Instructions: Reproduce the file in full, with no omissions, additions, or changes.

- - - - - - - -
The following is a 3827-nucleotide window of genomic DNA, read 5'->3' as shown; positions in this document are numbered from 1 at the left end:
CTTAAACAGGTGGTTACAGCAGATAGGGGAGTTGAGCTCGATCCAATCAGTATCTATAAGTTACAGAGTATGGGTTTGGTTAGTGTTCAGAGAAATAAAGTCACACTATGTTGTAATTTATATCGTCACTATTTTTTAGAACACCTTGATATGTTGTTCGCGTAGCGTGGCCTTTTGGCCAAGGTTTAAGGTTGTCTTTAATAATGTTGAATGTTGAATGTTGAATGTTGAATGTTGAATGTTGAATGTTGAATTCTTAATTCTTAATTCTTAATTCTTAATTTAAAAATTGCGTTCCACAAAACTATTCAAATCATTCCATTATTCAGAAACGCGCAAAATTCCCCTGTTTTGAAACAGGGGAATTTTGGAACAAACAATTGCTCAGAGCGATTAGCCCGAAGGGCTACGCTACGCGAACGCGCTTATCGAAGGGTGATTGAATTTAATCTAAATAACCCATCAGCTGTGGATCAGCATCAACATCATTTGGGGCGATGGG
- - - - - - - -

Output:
The following is a 3827-nucleotide window of genomic DNA, read 5'->3' as shown; positions in this document are numbered from 1 at the left end:
CTTAAACAGGTGGTTACAGCAGATAGGGGAGTTGAGCTCGATCCAATCAGTATCTATAAGTTACAGAGTATGGGTTTGGTTAGTGTTCAGAGAAATAAAGTCACACTATGTTGTAATTTATATCGTCACTATTTTTTAGAACACCTTGATATGTTGTTCGCGTAGCGTGGCCTTTTGGCCAAGGTTTAAGGTTGTCTTTAATAATGTTGAATGTTGAATGTTGAATGTTGAATGTTGAATGTTGAATGTTGAATTCTTAATTCTTAATTCTTAATTCTTAATTTAAAAATTGCGTTCCACAAAACTATTCAAATCATTCCATTATTCAGAAACGCGCAAAATTCCCCTGTTTTGAAACAGGGGAATTTTGGAACAAACAATTGCTCAGAGCGATTAGCCCGAAGGGCTACGCTACGCGAACGCGCTTATCGAAGGGTGATTGAATTTAATCTAAATAACCCATCAGCTGTGGATCAGCATCAACATCATTTGGGGCGATGGG